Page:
Siege of Padua

Padua
The Siege of Padua began on 15 September 1509; although French and Imperial artillery successfully breached Padua's walls, the defenders managed to hold the city until Maximilian, growing impatient, lifted the siege on 30 September and withdrew to Tyrol with the main part of his army.
The Siege of Padua was a major engagement early in the War of the League of Cambrai.

Brescia

BrixiaBrescia, ItalyBuffalora
The agreement provided for the complete dismemberment of Venice's territory in Italy and for its partition among the signatories: Maximilian, in addition to regaining Gorizia, Trieste, Merania and eastern Istria, would receive Verona, Vicenza, Padua and the Friuli; France would annex Brescia, Crema, Bergamo and Cremona to its Milanese possessions; Ferdinand would seize Otranto; and the remainder, including Rimini and Ravenna, would be added to the Papal States.
The "Sack of Brescia" took place on February 18, 1512, during the War of the League of Cambrai.

Padua

PadovaPadua, ItalyPatavium
The agreement provided for the complete dismemberment of Venice's territory in Italy and for its partition among the signatories: Maximilian, in addition to regaining Gorizia, Trieste, Merania and eastern Istria, would receive Verona, Vicenza, Padua and the Friuli; France would annex Brescia, Crema, Bergamo and Cremona to its Milanese possessions; Ferdinand would seize Otranto; and the remainder, including Rimini and Ravenna, would be added to the Papal States.
There was just a brief period when the city changed hands (in 1509) during the wars of the League of Cambrai.

Gonfalonier of the Church

GonfalonierFlag-bearer of the Holy Roman ChurchGonfalonier of the Holy Roman Church
Cesare Borgia, acting as Gonfalonier of the Papal armies, had expelled the Bentivoglio family from Bologna, which they had ruled as a fief, and was well on his way towards establishing a permanent Borgia state in the region when Alexander died on 18 August 1503.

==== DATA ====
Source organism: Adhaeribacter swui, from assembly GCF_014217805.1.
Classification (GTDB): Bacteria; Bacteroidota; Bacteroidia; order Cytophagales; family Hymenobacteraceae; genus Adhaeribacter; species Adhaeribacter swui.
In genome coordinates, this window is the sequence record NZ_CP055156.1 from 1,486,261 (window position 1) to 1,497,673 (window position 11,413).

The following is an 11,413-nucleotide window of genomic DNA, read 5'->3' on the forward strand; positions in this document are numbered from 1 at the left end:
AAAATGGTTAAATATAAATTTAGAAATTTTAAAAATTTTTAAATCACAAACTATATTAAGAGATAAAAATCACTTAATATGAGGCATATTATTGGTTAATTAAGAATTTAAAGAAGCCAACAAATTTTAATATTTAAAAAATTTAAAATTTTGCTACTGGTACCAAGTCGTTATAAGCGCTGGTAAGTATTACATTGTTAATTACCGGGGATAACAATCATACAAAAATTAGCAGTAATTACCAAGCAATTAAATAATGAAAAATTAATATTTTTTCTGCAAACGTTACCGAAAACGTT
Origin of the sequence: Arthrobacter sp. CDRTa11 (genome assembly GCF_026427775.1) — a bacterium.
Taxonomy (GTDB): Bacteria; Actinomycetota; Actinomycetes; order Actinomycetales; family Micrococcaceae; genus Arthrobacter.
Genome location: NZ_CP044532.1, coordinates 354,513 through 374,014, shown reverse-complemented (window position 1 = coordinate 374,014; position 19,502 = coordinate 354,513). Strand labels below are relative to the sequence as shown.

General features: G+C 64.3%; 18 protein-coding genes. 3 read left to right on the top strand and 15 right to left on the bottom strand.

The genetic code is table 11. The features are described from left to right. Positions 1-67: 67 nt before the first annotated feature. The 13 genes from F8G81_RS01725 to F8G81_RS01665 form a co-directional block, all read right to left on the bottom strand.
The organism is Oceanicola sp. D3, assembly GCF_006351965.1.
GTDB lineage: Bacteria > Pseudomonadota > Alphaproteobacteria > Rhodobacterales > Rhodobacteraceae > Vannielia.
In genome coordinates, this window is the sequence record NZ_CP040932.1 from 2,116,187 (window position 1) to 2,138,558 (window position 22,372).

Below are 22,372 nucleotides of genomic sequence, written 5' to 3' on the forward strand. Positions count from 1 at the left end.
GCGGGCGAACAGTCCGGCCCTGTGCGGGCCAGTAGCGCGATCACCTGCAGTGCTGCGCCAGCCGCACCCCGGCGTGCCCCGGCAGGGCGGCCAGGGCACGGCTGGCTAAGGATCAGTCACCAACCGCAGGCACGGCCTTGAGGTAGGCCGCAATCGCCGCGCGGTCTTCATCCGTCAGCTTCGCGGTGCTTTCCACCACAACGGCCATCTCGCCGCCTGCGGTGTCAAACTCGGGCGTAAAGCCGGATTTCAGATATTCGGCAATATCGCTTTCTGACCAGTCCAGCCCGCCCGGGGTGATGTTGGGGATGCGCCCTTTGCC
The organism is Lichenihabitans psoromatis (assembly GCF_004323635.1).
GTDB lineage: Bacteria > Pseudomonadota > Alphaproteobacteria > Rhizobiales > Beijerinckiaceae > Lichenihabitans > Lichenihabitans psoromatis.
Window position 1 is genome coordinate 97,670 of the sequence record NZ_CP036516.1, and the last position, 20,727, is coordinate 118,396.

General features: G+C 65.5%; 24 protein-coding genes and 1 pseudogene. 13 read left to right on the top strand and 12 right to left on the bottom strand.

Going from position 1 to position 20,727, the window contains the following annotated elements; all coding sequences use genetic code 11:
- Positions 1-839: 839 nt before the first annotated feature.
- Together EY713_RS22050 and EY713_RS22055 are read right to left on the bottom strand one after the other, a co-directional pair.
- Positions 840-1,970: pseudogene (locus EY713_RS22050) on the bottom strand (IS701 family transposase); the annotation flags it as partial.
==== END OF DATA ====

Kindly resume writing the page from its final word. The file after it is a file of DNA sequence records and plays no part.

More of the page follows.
Republic of Florence

FlorenceFlorentineFlorentine Republic
The main participants of the war, fought from 1508 to 1516, were France, the Papal States and the Republic of Venice, joined at various times by nearly every significant power in Western Europe, including Spain, the Holy Roman Empire, England, the Duchy of Milan, the Republic of Florence, the Duchy of Ferrara and Swiss mercenaries.
Soderini was repudiated in September 1512, when Cardinal Giovanni de Medici captured Florence with Papal troops during the War of the League of Cambrai.

Alfonso I d'Este, Duke of Ferrara

Alfonso I d'EsteAlfonso d'EsteAlfonso I
Julius, having in the meantime issued an interdict against Venice that excommunicated every citizen of the Republic, invaded the Romagna and seized Ravenna with the assistance of Alfonso d'Este, Duke of Ferrara.
Alfonso d'Este (21 July 1476 – 31 October 1534) was Duke of Ferrara during the time of the War of the League of Cambrai.

Cambrai

CambrayKamerijkCambrai, France
On 10 December 1508, representatives of the Papacy, France, the Holy Roman Empire and Ferdinand I of Spain concluded the League of Cambrai against the Republic.
However the city's neutrality and its position between the possessions of the Habsburg Empire and France made it the venue of several international negotiations, including the League of Cambrai, an alliance engineered in 1508 by Pope Julius II against the Republic of Venice, concluding in the.